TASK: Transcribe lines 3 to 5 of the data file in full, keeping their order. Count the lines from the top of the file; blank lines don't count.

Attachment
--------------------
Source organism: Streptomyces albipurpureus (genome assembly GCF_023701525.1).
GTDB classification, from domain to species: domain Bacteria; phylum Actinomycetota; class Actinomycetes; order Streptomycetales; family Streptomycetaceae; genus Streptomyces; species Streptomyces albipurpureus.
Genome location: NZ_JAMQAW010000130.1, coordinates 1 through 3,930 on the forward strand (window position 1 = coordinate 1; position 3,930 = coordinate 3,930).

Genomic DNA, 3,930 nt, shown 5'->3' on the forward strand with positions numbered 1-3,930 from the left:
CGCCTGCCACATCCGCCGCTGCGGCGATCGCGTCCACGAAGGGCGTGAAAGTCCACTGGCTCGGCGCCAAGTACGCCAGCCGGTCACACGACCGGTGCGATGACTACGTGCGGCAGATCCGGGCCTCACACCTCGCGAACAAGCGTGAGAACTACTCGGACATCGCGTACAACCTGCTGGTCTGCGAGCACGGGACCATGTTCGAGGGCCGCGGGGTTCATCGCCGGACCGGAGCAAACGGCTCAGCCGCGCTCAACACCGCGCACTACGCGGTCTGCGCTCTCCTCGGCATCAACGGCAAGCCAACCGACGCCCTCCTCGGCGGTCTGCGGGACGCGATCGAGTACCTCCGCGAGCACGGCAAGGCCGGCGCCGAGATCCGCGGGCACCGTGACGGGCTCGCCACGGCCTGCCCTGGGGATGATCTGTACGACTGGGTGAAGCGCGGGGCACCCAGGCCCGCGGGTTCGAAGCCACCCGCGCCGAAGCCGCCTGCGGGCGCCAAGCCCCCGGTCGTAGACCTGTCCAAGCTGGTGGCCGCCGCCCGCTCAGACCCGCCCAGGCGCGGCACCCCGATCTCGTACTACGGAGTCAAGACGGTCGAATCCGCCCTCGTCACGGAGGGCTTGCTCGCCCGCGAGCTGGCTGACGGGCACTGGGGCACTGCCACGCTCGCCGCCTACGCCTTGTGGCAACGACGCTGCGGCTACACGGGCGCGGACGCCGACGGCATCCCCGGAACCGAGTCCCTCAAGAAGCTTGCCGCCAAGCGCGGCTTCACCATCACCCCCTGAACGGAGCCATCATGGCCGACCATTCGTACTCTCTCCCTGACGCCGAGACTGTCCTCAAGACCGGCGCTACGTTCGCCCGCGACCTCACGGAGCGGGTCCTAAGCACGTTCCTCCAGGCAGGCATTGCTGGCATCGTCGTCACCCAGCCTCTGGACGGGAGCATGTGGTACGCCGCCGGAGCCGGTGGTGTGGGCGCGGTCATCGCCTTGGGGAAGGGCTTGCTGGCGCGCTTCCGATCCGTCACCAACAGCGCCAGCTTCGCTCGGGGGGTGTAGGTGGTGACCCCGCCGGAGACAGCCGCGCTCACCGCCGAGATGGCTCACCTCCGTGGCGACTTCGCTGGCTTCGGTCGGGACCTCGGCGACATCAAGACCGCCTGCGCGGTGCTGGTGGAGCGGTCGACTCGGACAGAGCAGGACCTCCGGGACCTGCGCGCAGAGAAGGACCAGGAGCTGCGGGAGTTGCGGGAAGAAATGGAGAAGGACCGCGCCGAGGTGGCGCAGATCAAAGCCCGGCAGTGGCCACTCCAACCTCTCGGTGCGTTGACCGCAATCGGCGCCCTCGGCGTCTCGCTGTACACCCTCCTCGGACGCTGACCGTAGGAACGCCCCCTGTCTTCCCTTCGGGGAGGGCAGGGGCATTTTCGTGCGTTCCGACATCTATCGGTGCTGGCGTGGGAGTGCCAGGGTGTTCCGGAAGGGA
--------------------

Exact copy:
Genome location: NZ_JAMQAW010000130.1, coordinates 1 through 3,930 on the forward strand (window position 1 = coordinate 1; position 3,930 = coordinate 3,930).

Genomic DNA, 3,930 nt, shown 5'->3' on the forward strand with positions numbered 1-3,930 from the left:
CGCCTGCCACATCCGCCGCTGCGGCGATCGCGTCCACGAAGGGCGTGAAAGTCCACTGGCTCGGCGCCAAGTACGCCAGCCGGTCACACGACCGGTGCGATGACTACGTGCGGCAGATCCGGGCCTCACACCTCGCGAACAAGCGTGAGAACTACTCGGACATCGCGTACAACCTGCTGGTCTGCGAGCACGGGACCATGTTCGAGGGCCGCGGGGTTCATCGCCGGACCGGAGCAAACGGCTCAGCCGCGCTCAACACCGCGCACTACGCGGTCTGCGCTCTCCTCGGCATCAACGGCAAGCCAACCGACGCCCTCCTCGGCGGTCTGCGGGACGCGATCGAGTACCTCCGCGAGCACGGCAAGGCCGGCGCCGAGATCCGCGGGCACCGTGACGGGCTCGCCACGGCCTGCCCTGGGGATGATCTGTACGACTGGGTGAAGCGCGGGGCACCCAGGCCCGCGGGTTCGAAGCCACCCGCGCCGAAGCCGCCTGCGGGCGCCAAGCCCCCGGTCGTAGACCTGTCCAAGCTGGTGGCCGCCGCCCGCTCAGACCCGCCCAGGCGCGGCACCCCGATCTCGTACTACGGAGTCAAGACGGTCGAATCCGCCCTCGTCACGGAGGGCTTGCTCGCCCGCGAGCTGGCTGACGGGCACTGGGGCACTGCCACGCTCGCCGCCTACGCCTTGTGGCAACGACGCTGCGGCTACACGGGCGCGGACGCCGACGGCATCCCCGGAACCGAGTCCCTCAAGAAGCTTGCCGCCAAGCGCGGCTTCACCATCACCCCCTGAACGGAGCCATCATGGCCGACCATTCGTACTCTCTCCCTGACGCCGAGACTGTCCTCAAGACCGGCGCTACGTTCGCCCGCGACCTCACGGAGCGGGTCCTAAGCACGTTCCTCCAGGCAGGCATTGCTGGCATCGTCGTCACCCAGCCTCTGGACGGGAGCATGTGGTACGCCGCCGGAGCCGGTGGTGTGGGCGCGGTCATCGCCTTGGGGAAGGGCTTGCTGGCGCGCTTCCGATCCGTCACCAACAGCGCCAGCTTCGCTCGGGGGGTGTAGGTGGTGACCCCGCCGGAGACAGCCGCGCTCACCGCCGAGATGGCTCACCTCCGTGGCGACTTCGCTGGCTTCGGTCGGGACCTCGGCGACATCAAGACCGCCTGCGCGGTGCTGGTGGAGCGGTCGACTCGGACAGAGCAGGACCTCCGGGACCTGCGCGCAGAGAAGGACCAGGAGCTGCGGGAGTTGCGGGAAGAAATGGAGAAGGACCGCGCCGAGGTGGCGCAGATCAAAGCCCGGCAGTGGCCACTCCAACCTCTCGGTGCGTTGACCGCAATCGGCGCCCTCGGCGTCTCGCTGTACACCCTCCTCGGACGCTGACCGTAGGAACGCCCCCTGTCTTCCCTTCGGGGAGGGCAGGGGCATTTTCGTGCGTTCCGACATCTATCGGTGCTGGCGTGGGAGTGCCAGGGTGTTCCGGAAGGGA